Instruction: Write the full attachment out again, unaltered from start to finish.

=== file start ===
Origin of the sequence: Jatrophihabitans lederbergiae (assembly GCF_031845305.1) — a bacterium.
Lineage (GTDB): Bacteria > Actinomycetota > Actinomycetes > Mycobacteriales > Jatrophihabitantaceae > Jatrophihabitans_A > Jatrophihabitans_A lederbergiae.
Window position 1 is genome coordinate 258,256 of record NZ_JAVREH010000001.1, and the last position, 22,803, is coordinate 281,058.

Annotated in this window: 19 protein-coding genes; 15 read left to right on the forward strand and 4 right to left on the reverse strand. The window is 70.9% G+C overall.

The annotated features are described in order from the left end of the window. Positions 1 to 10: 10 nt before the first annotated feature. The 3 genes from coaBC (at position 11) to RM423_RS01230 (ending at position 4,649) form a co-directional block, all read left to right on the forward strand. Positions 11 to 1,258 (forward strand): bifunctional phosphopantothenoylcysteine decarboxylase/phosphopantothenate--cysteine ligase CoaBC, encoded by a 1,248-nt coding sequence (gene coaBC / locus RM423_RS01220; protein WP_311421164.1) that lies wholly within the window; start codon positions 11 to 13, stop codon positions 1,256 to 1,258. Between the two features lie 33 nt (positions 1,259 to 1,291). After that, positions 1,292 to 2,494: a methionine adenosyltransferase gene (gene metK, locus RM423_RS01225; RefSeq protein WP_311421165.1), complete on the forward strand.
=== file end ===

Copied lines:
Origin of the sequence: Jatrophihabitans lederbergiae (assembly GCF_031845305.1) — a bacterium.
Lineage (GTDB): Bacteria > Actinomycetota > Actinomycetes > Mycobacteriales > Jatrophihabitantaceae > Jatrophihabitans_A > Jatrophihabitans_A lederbergiae.
Window position 1 is genome coordinate 258,256 of record NZ_JAVREH010000001.1, and the last position, 22,803, is coordinate 281,058.

Annotated in this window: 19 protein-coding genes; 15 read left to right on the forward strand and 4 right to left on the reverse strand. The window is 70.9% G+C overall.

The annotated features are described in order from the left end of the window. Positions 1 to 10: 10 nt before the first annotated feature. The 3 genes from coaBC (at position 11) to RM423_RS01230 (ending at position 4,649) form a co-directional block, all read left to right on the forward strand. Positions 11 to 1,258 (forward strand): bifunctional phosphopantothenoylcysteine decarboxylase/phosphopantothenate--cysteine ligase CoaBC, encoded by a 1,248-nt coding sequence (gene coaBC / locus RM423_RS01220; protein WP_311421164.1) that lies wholly within the window; start codon positions 11 to 13, stop codon positions 1,256 to 1,258. Between the two features lie 33 nt (positions 1,259 to 1,291). After that, positions 1,292 to 2,494: a methionine adenosyltransferase gene (gene metK, locus RM423_RS01225; RefSeq protein WP_311421165.1), complete on the forward strand.